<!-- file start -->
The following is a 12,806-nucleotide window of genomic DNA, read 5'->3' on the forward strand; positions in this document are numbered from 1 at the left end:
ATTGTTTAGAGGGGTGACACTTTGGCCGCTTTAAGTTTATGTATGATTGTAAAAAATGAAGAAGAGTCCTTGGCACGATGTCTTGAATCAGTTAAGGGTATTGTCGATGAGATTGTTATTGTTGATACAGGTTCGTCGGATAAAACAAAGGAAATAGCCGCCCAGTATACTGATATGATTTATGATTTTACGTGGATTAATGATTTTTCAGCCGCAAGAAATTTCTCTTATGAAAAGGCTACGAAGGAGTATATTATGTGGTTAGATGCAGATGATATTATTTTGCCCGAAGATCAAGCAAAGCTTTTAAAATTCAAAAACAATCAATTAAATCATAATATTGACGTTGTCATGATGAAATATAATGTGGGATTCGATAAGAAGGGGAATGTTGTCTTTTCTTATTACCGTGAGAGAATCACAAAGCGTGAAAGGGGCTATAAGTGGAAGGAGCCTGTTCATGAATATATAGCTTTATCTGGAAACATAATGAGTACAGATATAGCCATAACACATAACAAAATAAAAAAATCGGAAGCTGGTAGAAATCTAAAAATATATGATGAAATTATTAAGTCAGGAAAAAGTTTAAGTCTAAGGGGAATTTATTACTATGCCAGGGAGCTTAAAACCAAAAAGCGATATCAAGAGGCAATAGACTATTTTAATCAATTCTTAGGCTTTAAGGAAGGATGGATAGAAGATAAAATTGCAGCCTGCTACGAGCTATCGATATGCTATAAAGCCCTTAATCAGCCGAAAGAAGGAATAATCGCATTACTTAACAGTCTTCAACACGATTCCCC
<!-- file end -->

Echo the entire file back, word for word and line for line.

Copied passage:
The following is a 12,806-nucleotide window of genomic DNA, read 5'->3' on the forward strand; positions in this document are numbered from 1 at the left end:
ATTGTTTAGAGGGGTGACACTTTGGCCGCTTTAAGTTTATGTATGATTGTAAAAAATGAAGAAGAGTCCTTGGCACGATGTCTTGAATCAGTTAAGGGTATTGTCGATGAGATTGTTATTGTTGATACAGGTTCGTCGGATAAAACAAAGGAAATAGCCGCCCAGTATACTGATATGATTTATGATTTTACGTGGATTAATGATTTTTCAGCCGCAAGAAATTTCTCTTATGAAAAGGCTACGAAGGAGTATATTATGTGGTTAGATGCAGATGATATTATTTTGCCCGAAGATCAAGCAAAGCTTTTAAAATTCAAAAACAATCAATTAAATCATAATATTGACGTTGTCATGATGAAATATAATGTGGGATTCGATAAGAAGGGGAATGTTGTCTTTTCTTATTACCGTGAGAGAATCACAAAGCGTGAAAGGGGCTATAAGTGGAAGGAGCCTGTTCATGAATATATAGCTTTATCTGGAAACATAATGAGTACAGATATAGCCATAACACATAACAAAATAAAAAAATCGGAAGCTGGTAGAAATCTAAAAATATATGATGAAATTATTAAGTCAGGAAAAAGTTTAAGTCTAAGGGGAATTTATTACTATGCCAGGGAGCTTAAAACCAAAAAGCGATATCAAGAGGCAATAGACTATTTTAATCAATTCTTAGGCTTTAAGGAAGGATGGATAGAAGATAAAATTGCAGCCTGCTACGAGCTATCGATATGCTATAAAGCCCTTAATCAGCCGAAAGAAGGAATAATCGCATTACTTAACAGTCTTCAACACGATTCCCC